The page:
My coffee is cold. My mousse is gone. The sun is down, and the crowd gets bigger, and louder. And I will go home.


fine-tune your eyes

Today’s song is Lucky, by Kat Edmonson, an Austin singer-songwriter (we’re rich with those). Here she is in her debut on Austin City Limits singing this sweet little song:

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Her voice is so unique, so clean and clear, and her enunciation is great. I love that little song, lucky you, lucky lucky me. It’s of course a love song, but nevertheless it just fits how I’m feeling these days — even the little bopping tone. It’s like I am bopping around, bouncing on the balls of my feet, grateful as all hell. Every day when my gratitude email comes in and I click reply, to say what I’m grateful for, it takes me so long to formulate an answer because the answer is EVERYTHING. My life. Everything.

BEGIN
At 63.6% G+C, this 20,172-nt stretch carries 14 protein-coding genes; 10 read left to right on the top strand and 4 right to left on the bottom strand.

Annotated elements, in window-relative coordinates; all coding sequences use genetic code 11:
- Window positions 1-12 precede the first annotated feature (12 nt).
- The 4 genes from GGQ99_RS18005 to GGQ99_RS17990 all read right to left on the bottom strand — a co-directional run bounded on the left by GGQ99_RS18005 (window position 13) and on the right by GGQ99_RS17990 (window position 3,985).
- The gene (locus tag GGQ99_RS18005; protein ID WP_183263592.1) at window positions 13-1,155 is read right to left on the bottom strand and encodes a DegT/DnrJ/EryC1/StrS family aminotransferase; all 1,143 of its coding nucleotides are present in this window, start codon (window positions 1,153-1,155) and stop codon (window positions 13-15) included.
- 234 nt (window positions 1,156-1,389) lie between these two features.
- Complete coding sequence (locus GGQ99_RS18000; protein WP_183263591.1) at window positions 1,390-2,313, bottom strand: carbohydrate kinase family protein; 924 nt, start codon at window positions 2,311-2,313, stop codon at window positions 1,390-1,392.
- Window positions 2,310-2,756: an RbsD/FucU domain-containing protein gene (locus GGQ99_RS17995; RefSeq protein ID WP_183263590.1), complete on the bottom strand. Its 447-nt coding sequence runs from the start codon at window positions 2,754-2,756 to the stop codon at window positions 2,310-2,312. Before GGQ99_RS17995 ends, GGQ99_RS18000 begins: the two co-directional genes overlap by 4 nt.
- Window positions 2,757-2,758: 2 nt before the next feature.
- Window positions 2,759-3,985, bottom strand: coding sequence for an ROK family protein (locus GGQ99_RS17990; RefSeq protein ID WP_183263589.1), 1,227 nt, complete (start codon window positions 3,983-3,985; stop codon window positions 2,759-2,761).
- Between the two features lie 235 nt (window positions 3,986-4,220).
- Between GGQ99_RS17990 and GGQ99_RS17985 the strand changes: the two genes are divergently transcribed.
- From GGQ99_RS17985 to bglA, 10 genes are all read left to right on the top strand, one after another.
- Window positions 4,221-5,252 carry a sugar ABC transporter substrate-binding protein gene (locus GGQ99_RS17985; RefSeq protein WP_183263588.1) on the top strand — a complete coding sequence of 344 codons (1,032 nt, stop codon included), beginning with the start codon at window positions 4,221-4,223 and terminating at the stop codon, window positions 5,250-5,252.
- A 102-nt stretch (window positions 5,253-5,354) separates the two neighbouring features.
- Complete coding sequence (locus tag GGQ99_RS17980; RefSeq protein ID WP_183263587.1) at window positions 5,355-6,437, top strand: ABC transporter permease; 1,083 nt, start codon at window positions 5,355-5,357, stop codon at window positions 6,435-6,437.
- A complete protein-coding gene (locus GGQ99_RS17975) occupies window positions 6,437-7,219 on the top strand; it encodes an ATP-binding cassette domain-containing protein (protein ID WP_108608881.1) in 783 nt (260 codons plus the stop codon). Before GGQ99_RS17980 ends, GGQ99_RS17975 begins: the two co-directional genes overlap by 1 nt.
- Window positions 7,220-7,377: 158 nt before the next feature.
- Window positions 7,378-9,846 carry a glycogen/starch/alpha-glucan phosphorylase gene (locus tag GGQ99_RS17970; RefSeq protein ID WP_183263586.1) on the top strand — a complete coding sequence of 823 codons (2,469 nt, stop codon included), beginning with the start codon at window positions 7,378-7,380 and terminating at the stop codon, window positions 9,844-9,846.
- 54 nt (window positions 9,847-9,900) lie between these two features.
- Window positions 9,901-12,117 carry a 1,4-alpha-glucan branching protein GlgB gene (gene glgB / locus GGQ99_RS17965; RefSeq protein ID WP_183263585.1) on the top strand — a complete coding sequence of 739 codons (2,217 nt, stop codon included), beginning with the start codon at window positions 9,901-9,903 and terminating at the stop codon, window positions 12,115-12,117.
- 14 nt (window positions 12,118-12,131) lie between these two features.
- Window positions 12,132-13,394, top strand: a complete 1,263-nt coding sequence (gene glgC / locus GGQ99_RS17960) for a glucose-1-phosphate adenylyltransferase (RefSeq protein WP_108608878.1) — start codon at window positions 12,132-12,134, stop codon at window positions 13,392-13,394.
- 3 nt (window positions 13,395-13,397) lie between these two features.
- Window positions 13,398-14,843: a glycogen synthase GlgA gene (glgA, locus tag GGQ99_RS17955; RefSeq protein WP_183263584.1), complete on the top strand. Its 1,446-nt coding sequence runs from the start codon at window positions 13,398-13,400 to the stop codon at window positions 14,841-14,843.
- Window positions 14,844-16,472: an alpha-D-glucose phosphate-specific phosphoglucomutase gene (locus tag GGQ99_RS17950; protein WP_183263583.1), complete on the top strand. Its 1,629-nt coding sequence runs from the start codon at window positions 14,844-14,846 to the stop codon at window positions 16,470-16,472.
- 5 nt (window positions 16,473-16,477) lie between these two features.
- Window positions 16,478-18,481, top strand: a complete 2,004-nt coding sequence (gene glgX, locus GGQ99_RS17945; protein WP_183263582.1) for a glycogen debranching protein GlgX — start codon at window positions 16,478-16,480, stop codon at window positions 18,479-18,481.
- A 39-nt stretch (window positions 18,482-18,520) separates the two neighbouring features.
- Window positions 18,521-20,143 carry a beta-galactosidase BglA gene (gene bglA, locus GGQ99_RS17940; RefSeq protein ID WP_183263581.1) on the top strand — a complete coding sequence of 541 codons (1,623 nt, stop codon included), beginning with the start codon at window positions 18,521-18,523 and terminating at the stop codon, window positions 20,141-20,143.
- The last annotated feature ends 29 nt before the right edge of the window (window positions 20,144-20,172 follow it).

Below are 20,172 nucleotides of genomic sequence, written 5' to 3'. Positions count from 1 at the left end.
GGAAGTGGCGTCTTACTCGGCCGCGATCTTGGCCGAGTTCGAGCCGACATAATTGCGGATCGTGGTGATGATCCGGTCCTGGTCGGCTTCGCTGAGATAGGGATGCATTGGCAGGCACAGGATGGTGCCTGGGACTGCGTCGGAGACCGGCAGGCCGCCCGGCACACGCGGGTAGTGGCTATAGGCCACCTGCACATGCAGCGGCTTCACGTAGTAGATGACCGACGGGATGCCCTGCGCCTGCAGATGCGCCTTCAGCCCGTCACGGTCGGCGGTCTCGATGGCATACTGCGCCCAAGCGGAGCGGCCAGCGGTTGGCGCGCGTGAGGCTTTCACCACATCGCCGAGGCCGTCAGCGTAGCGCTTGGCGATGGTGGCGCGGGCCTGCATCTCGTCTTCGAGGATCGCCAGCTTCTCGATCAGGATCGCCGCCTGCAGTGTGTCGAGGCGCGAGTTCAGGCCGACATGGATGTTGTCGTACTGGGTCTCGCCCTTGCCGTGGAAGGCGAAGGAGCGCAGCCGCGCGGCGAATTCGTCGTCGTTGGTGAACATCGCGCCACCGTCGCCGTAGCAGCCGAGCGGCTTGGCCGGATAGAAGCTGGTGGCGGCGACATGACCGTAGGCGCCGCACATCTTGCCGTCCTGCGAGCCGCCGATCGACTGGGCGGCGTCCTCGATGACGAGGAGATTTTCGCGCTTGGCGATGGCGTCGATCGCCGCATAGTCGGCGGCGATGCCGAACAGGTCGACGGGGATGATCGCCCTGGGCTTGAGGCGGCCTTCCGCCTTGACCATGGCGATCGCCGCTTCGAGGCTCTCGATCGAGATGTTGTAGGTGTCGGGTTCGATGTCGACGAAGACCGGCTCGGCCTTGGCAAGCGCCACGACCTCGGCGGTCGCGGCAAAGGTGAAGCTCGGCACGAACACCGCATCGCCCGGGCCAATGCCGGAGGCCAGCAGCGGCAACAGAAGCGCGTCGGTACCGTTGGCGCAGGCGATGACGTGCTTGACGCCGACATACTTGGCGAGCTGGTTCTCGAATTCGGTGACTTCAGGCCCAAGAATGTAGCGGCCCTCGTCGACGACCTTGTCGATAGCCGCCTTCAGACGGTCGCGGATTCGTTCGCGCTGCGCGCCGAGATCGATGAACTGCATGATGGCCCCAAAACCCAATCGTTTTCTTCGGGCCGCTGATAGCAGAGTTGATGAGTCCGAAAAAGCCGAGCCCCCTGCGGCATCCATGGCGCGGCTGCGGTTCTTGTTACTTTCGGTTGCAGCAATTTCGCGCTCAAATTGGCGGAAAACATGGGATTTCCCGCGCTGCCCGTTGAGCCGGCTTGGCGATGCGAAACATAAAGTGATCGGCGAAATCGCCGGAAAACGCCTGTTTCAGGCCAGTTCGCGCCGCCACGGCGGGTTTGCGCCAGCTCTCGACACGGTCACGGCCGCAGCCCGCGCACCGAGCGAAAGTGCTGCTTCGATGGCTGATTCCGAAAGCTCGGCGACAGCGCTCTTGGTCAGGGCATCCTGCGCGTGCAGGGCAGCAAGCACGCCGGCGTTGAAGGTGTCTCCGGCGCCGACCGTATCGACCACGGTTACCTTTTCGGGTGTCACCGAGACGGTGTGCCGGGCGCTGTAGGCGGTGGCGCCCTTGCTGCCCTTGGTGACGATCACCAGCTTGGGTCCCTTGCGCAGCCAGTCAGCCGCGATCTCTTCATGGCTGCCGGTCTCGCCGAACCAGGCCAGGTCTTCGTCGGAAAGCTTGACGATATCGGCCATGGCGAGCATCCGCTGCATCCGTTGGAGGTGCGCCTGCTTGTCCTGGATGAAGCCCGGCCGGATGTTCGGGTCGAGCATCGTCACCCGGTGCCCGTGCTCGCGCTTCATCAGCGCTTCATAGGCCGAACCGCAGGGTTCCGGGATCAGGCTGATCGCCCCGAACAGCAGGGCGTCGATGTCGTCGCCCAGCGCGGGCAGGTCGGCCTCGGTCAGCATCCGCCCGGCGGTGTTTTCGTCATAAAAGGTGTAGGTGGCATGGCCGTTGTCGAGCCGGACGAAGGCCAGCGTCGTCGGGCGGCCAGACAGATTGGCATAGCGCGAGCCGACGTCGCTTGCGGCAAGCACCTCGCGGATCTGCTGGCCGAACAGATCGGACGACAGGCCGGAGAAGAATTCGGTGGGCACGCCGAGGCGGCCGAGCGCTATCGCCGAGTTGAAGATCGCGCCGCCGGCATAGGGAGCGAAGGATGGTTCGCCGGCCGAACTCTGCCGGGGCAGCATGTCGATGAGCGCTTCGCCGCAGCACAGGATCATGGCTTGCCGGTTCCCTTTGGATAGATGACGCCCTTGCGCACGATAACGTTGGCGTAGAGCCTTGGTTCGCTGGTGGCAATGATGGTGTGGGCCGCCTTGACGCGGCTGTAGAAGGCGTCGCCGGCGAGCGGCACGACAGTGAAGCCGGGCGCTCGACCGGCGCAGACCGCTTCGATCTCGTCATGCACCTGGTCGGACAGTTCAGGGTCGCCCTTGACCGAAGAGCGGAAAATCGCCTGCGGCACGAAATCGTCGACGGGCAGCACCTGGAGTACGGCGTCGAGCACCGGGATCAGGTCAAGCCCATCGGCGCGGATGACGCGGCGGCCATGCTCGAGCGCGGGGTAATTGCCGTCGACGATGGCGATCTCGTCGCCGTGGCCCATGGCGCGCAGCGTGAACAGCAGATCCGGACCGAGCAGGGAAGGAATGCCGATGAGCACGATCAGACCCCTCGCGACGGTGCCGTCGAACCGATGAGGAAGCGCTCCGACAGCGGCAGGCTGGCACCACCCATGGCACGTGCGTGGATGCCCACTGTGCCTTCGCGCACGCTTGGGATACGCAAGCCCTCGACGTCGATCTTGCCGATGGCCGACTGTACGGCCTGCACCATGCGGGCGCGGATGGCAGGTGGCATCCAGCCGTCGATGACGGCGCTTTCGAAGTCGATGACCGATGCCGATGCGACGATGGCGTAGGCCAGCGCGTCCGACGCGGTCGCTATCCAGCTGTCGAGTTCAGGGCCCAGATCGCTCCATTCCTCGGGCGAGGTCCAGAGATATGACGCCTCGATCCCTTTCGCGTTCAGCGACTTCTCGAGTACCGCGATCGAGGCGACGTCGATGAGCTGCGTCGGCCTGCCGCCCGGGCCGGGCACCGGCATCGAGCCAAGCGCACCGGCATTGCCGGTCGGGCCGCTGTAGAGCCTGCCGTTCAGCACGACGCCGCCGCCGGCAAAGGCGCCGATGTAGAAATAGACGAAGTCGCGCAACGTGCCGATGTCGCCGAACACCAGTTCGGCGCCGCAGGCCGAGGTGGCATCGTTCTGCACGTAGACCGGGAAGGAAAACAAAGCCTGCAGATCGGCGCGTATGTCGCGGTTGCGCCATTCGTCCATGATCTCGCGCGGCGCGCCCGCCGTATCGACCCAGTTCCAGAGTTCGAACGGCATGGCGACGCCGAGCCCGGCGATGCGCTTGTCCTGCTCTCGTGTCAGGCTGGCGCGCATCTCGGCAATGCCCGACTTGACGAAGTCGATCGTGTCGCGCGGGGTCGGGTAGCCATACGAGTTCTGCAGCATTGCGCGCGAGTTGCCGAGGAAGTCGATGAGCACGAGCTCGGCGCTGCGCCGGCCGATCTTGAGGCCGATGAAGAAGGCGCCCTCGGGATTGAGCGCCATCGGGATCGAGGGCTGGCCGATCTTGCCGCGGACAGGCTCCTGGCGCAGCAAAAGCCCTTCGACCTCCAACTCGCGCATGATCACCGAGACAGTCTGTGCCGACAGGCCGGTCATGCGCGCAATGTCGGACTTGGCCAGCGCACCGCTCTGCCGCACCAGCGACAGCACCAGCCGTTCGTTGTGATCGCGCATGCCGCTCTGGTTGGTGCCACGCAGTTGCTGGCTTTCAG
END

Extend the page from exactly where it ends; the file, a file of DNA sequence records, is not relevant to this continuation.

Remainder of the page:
I’m 54. (YAY!) I’m in surprisingly good health, given what I don’t do to take care of myself and I need to change that ASAP but the point is, I’m in good health. (YAY!) I have three beautiful, wonderful children who are in good health, who have husbands I am crazy about, and who are (all) super fine human beings in the world — and they let me love them, and they love me. We count on each other, we help each other, we root for each other, we comfort each other, we celebrate each other. (YAY!) Although details sometimes escape my memory, I have a beautiful mind, capable of complex thought, capable of delighting me and helping me appreciate the world, and able to do everything I need it to do. (YAY!) I don’t have extra money, but I have enough money. I have work that I’m able to rely on, and I am my own pretty nice boss. (YAY!) I have so many friends I hardly know what to do, new friends and old friends, friends to have fun with, friends to inspire me, friends to count on, friends I’ve known since 1991 and friends I’ve known since January. Friends in Austin, friends around the country and around the world. Lucky, lucky me. (YAY!) I get to travel a lot, somehow; on Sunday a client is flying me to Beverly Hills for the week, putting me up in a fancy boutique hotel at Wilshire and Rodeo, covering all my expenses and paying me; I get to go to Chicago often enough, and NYC often enough, and then the genius around the world trips. Amazingly lucky me. (YAY!)